Housing Supply Overview
With a shortage of existing homes for sale, many prospective buyers are turning to new construction for their next home purchase. But with rising construction costs, many buyers are finding they can’t afford to purchase a new home. Nearly 7 out of 10 U.S. households can’t afford a new median-priced home, according to data recently released by the National Association of Home Builders (NAHB), which found that 69% of U.S. households lack the income to qualify for a mortgage of $412,506 using standard underwriting criteria. For the 12-month period spanning March 2021 through February 2022, Pending Sales in the Western Upstate region were down 0.9 percent overall. The price range with the largest gain in sales was the $300,001 and Above range, where they increased 16.4 percent.
The overall Median Sales Price was up 12.1 percent to $241,000. The property type with the largest price gain was the Single-Family Homes segment, where prices increased 12.5 percent to $247,950. The price range that tended to sell the quickest was the $100,001 to $150,000 range at 46 days; the price range that tended to sell the slowest was the $300,001 and Above range at 54 days.
Market-wide, inventory levels were up 12.5 percent. The property type that gained the most inventory was the Single Family segment, where it increased 10.7 percent. That amounts to 1.6 months supply for Single-Family homes and 2.9 months supply for Condos.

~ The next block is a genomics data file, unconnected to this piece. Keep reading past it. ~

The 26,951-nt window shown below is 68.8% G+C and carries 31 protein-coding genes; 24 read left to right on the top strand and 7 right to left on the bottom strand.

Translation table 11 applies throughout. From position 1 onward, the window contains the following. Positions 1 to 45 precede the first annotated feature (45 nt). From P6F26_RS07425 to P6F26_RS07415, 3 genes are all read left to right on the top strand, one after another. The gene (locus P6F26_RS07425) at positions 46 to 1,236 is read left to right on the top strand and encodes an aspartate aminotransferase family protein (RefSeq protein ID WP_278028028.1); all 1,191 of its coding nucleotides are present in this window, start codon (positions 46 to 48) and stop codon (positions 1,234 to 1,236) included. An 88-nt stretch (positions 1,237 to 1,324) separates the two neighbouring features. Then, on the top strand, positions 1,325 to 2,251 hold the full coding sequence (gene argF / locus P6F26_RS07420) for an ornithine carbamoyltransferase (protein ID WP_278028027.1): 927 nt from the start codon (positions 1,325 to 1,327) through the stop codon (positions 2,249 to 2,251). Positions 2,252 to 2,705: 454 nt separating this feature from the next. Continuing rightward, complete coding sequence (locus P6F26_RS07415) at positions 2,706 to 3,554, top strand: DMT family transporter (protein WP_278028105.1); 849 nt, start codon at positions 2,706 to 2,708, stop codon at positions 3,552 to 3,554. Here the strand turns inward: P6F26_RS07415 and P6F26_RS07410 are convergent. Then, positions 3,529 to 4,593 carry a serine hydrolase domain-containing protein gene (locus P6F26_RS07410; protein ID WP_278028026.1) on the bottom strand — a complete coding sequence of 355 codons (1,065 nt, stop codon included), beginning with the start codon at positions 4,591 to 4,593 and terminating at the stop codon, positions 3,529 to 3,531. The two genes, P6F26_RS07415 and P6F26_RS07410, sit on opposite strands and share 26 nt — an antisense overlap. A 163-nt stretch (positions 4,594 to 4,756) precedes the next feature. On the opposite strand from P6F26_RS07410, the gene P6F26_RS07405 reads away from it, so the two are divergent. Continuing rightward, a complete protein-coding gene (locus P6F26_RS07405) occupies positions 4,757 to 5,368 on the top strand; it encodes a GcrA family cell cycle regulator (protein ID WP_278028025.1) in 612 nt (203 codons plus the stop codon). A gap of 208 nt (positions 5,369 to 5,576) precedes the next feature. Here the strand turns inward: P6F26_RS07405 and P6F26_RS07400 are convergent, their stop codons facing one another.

The U.S. real estate market remains hot ahead of the spring selling season, with existing home sales up 6.7% as of last measure, according to the National Association of REALTORS®. Experts attribute the growth in sales to an uptick in mortgage interest rates, as buyers rushed to lock down their home purchases before rates move higher. Mortgage rates have increased almost a full percentage point since December, with the average 30-year fixed-rate mortgage briefly exceeding 4% in February, the highest level since May 2019.
New Listings were up 10.6 percent to 593. Pending Sales decreased 25.7 percent to 373. Inventory grew 12.5 percent to 946 units.
Prices moved higher as Median Sales Price was up 12.3 percent to $255,250. Days on Market decreased 33.8 percent to 53 days. Months Supply of Inventory was up 12.5 percent to 1.8 months, indicating that supply increased relative to demand.
Inventory was at an all-time low of 860,000 as February began, down 17% from a year ago and equivalent to 1.6 months supply. According to Lawrence Yun, Chief Economist at the National Association of REALTORS®, much of the current housing supply is concentrated at the upper end of the market, where inventory is increasing, while homes priced at the lower end of the market are quickly disappearing, leaving many first-time buyers behind. The shortage of homes is boosting demand even further, and with bidding wars common in many markets, it’s no surprise sales prices continue to soar.
To view these, and previous, market reports click here.